Hero Image


Home Gardening Questions: 
Help Desk

Gift Ideas:
Garden Books

UC Publications

 

 

 

 

 

Watering and Fertilizing

Watering tomatoes

Examine your soil visually and with your hands to determine the need for additional water. Water deeply by drip, furrow, or sprinkler irrigation to encourage deep rooting. However, avoid wetting the foliage or fruit with overhead watering. If you allow water to seep through to the top few inches of your soil only, root growth will be stunted and, in some crops, may cause blossom drop. Keep adequate moisture in the deeper soil layers even when plants are small. Deep moisture is harder to replace later in the growing season without overirrigating. Proper irrigation will keep your plants vigorous and help protect them from thrips damage and sunburn.

Fertilizer Application Quick tips

Inorganic fertilizers can be sidedressed. Manures are more difficult to use as a side dressing and must be tilled into the soil. Banding: Make a small groove an inch or two deep on both shoulders of the bed, 4 to 6 inches from the plant row and band in the fertilizer. Replace the soil and irrigate.

Broadcasting: Fertilizers can be scattered along the bed shoulders. Work into the soil soon after. This is less efficient than the banding method but will be more practical when the plants are so large that the bed shoulders are inaccessible for banding.

Where sprinklers are used, fertilizer may be scattered on the soil surface between rows before irrigating. Where drip or trickle tubes are used, apply fertilizer on the soil surface near the drip tube.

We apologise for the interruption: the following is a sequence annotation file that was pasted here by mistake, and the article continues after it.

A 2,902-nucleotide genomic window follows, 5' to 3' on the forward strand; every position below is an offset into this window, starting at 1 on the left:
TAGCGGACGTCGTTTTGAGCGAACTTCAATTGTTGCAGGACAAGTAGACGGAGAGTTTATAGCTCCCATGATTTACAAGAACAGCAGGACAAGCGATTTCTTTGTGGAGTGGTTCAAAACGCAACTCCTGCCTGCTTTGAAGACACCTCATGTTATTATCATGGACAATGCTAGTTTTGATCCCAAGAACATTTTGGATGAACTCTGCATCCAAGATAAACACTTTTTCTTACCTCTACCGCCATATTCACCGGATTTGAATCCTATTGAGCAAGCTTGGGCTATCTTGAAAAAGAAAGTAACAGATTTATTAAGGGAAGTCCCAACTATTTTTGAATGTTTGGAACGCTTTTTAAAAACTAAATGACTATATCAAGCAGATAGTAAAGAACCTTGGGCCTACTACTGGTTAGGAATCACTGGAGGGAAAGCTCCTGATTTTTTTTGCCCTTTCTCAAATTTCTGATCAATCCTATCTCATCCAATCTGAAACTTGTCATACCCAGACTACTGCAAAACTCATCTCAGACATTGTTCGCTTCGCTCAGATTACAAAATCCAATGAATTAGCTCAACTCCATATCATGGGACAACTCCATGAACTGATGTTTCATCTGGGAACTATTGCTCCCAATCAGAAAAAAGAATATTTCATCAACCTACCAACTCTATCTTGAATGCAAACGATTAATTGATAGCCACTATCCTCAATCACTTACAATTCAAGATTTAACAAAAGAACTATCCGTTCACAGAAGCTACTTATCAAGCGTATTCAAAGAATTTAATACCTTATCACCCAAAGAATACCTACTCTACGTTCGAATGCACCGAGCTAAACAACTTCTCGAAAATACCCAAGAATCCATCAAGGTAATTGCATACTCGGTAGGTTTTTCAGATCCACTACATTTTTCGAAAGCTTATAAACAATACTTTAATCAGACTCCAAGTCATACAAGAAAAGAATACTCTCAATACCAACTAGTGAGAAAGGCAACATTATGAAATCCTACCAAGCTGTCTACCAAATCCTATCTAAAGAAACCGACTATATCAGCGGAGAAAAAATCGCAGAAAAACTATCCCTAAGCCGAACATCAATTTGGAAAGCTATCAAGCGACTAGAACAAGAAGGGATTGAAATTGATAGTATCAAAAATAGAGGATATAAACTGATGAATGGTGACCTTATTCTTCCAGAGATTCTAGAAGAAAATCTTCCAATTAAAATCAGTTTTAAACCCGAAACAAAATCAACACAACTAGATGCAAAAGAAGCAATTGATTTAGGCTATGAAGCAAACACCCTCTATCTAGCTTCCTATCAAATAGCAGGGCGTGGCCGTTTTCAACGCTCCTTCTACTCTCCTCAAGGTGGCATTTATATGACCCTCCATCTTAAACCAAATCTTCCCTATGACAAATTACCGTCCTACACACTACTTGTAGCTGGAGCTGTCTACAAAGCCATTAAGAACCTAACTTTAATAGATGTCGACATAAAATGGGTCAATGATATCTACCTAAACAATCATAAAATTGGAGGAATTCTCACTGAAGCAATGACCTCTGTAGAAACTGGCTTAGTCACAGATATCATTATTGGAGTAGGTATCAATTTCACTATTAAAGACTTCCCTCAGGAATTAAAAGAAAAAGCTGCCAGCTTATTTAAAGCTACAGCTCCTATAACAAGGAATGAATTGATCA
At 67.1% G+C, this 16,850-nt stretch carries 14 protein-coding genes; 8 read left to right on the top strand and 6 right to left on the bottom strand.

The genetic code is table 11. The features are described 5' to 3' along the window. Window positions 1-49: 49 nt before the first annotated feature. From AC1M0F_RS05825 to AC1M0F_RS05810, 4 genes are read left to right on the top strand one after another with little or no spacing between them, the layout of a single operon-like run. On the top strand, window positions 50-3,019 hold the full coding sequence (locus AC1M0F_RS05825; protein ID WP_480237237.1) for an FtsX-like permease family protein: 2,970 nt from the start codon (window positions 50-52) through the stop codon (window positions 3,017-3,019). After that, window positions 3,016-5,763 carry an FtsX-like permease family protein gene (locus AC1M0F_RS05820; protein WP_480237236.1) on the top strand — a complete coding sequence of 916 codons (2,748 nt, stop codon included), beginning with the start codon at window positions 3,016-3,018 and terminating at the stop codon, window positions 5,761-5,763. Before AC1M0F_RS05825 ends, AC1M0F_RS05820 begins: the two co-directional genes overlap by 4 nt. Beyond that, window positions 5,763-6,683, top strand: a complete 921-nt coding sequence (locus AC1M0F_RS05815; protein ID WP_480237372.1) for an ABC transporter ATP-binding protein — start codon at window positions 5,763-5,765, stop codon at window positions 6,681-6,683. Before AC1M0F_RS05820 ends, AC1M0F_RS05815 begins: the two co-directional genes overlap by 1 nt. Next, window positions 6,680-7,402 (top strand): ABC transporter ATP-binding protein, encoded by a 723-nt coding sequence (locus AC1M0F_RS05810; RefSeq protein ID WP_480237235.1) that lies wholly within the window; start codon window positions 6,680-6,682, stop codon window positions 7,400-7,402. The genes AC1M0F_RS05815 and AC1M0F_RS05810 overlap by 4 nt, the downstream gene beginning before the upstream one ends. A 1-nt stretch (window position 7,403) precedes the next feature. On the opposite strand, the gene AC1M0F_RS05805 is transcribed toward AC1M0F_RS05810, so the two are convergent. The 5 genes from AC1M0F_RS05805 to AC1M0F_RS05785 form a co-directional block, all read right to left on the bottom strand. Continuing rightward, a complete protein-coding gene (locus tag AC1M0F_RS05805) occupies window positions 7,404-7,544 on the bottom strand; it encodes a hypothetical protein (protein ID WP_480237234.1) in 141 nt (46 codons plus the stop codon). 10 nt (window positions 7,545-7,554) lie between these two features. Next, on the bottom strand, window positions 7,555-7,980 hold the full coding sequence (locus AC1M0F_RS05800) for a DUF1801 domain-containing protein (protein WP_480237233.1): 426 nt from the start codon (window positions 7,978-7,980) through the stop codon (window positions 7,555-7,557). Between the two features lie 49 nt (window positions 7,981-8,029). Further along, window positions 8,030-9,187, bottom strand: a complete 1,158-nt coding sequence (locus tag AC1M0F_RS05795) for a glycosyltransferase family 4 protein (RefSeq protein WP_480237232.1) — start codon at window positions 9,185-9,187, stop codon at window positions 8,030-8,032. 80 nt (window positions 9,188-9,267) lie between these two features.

Fertilizing your vegetables

Most vegetables require fertilizer for growth. Organic materials, such as manures and compost, and inorganic materials, such as chemicals, can be used to fertilize plants. Using both types of materials usually provides the best growth. Manures and compost can be used to increase soil fertility. They are usually applied at 1 pound per 4 or 5 square feet. These materials should be worked into the soil several weeks before planting in order to allow it to decompose. Manure that contains straw, sawdust, or similar materials should be applied with a commercial nitrogen fertilizer. Generally, if the soil has been properly amended with compost or manures or other organic materials, the only nutrient needed is nitrogen, if anything. Some commercial nitrogen fertilizers available are urea, ammonium sulfate, calcium nitrate, and ammonium nitrate. Apply these fertilizers at rates of 0.5 to 1 pound of nitrogen per 100 feet of row.

If manure and other organic material has not been used, apply fertilizer that contains both nitrogen and phosphorus before planting. All commercial fertilizers are labeled by the percentages of N-P-K; nitrogen (N), phosphorus (P), and potassium (K). Some common mixed fertilizers are 5-10-5, 5-10-10, 8-16-16, and 12-12-12. Apply these fertilizers at rates of 1 - 2 pounds per 100 feet of row. After plants are 3 to 4 inches tall, sidedress nitrogen in narrow bands or furrows and water thoroughly after application, or apply through the drip system. Consider light but frequent applications of nitrogen fertilizer every 3 to 4 weeks. Avoid letting the fertilizer come into contact with the plant stems to avoid burning.